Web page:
Review: Bridget Jones: The Edge of Reason

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Directed by: Beeban Kidron

Written by: Adam Brooks, Richard Curtis, Andrew Davies, Helen Fielding

Starring: Renée Zellweger, Colin Firth, Hugh Grant, Jim Broadbent, Gemma Jones

Rating: [1.5/5]

Even with their flaws, some characters become easy to root for, but at times it gets to the point where they become unbearable. Something that can occur when unnecessary sequels begin to occur. With Bridget Jones: The Edge of Reason, it proved to be so laughably terrible, it made me doubt how much I even liked the first one. 

Now in a relationship with Mark Darcy (Colin Firth), Bridget Jones (Renée Zellweger) struggles with the perceived pressures of dating someone with the prominence and connections as her current beau. Whether it’s measuring up to women she perceives to be better looking than her or her other insecurities. This drives a wedge between them and sees the devious Daniel Cleaver (Hugh Grant) pop back up in her life. 

The complete incompetence of Bridget Jones: The Edge of Reason comes from its inability to tell a functional story and in the process, making the character we’re meant to root for completely unlikeable. In Bridget Jones’s Diary, the titular character had her quirks, which would lead to several mishaps but she continued to have an undeniable charm to her. Apparently, the charm could not sustain yet another feature film because the way the character was written this go-around proved to be an unmitigated disaster. 

The main issue she faces from the rockiness of her relationship with Mark is how she believes she cannot measure up, and how she embarrassed him at seemingly every event. The most “comedic” moment of them all was the fancy dinner where plenty of prominent people from Britain and around the world would be attending. In typical Bridget fashion, she has some wardrobe and cosmetic issues, which makes her look like a fool in front of all the VIPs in attendance. An expected gaffe in this sort of film, but this scene becomes emblematic of the epic collapse of the character of Bridget Jones. In the first feature, she messed up and it felt like silly moments, but in this film, it just makes her look like a complete imbecile. It becomes mind-boggling why Mark would still find any attraction to her. Then comes the deceptive Daniel Cleaver once again.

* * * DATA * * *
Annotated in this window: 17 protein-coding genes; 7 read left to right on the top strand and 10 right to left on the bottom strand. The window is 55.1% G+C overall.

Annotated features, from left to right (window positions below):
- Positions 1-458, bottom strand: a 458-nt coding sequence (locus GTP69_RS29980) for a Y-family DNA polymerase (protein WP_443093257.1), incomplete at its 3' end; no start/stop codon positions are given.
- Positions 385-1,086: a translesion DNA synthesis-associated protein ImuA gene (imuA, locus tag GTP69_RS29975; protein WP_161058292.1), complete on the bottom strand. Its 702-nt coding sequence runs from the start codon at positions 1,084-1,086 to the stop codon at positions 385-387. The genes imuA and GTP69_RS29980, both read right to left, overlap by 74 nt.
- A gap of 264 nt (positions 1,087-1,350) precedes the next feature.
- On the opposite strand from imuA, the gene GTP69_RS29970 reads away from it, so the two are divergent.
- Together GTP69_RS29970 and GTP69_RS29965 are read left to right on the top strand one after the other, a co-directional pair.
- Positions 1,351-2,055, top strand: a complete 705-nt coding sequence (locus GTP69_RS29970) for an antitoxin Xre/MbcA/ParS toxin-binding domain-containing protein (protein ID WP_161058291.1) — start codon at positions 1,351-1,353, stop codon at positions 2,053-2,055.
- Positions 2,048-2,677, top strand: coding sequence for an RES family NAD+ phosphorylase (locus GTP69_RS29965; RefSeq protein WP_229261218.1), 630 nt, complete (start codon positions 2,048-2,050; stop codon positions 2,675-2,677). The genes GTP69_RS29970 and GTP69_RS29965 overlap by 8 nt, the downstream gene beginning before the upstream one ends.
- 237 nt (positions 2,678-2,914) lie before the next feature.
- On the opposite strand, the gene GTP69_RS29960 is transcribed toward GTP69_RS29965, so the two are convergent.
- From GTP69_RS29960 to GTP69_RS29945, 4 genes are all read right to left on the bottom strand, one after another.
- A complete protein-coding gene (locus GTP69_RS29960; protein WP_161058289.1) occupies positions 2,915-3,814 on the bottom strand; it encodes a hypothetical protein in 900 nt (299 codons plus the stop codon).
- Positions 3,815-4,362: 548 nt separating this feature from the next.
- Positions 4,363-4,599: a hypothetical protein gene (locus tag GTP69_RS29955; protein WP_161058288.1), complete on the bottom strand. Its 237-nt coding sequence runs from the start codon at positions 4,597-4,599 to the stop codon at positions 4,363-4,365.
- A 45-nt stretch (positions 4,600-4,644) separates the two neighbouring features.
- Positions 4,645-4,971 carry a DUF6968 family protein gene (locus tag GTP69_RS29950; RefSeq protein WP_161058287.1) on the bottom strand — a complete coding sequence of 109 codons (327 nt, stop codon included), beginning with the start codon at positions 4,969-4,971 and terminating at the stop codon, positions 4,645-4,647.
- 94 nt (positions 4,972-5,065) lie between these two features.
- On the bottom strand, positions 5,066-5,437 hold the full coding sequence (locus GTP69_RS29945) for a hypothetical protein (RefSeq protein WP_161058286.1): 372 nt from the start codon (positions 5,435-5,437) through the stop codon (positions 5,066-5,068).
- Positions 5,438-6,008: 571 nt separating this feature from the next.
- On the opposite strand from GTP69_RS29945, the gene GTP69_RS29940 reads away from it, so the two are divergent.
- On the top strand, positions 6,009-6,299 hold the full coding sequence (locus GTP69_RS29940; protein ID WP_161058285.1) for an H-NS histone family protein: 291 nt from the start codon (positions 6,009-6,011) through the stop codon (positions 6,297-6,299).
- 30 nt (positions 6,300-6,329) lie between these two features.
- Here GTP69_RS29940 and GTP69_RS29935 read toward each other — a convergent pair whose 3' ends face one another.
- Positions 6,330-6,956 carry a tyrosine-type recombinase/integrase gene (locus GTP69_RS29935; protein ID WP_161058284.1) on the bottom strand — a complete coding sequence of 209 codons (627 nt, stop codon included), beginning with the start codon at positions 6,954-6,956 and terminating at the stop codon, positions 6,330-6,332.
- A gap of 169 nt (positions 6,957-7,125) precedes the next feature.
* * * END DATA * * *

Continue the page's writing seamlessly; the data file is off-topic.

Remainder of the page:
Yet another case of a character who greatly outstayed their welcome, he comes back after bowing out in the first movie. He comes to wreak havoc and attempts to seduce Bridget Jones once again. The excuse the film conjures to put them together seems ludicrous considering Jones can barely discern any adult thoughts or have any sort of rationale. It becomes a waste of time because every moment they have is telegraphed and it leaves me waiting for the inevitable turn of what will occur between them. 

It becomes baffling to see person after person throw themselves at Jones and I find myself stunned that no one sees her as the true liability in life she proves to be. It’s hard to blame Renée Zellweger for her performance seeing as her character has been completely tarnished in the script and left with her with nothing remotely resembling quality to work with. It goes for all of the characters as they find themselves in a similar story as the first film but much dumber and without any real purpose. To me, it appears the filmmakers saw the success of Zellweger’s performance and held onto the worst elements only to expand upon them. A decision lacking any real sense, seeing as Jones became a slapstick character rather than the insecure and real person she appeared to be in the first feature. Truly a shame for Zellweger, who had to put up with so much nonsense for the work she put in for this character. 

It stuns me to no end just how putrid and embarrassing this film became because the characters set up in the first feature had some genuine charm to them. It became easy to care for them despite their faults, but Bridget Jones: The Edge of Reason completely strips them away from anything remotely interesting in this horrifying sequel. I guess there’s a reason “Pride and Prejudice” did not have a literary sequel, seeing as telling the story following the couple getting together in the end really had nothing interesting to say. The entertainment world is different and people want to make money, which this film did, but that does not signify quality, which this movie severely lacked.

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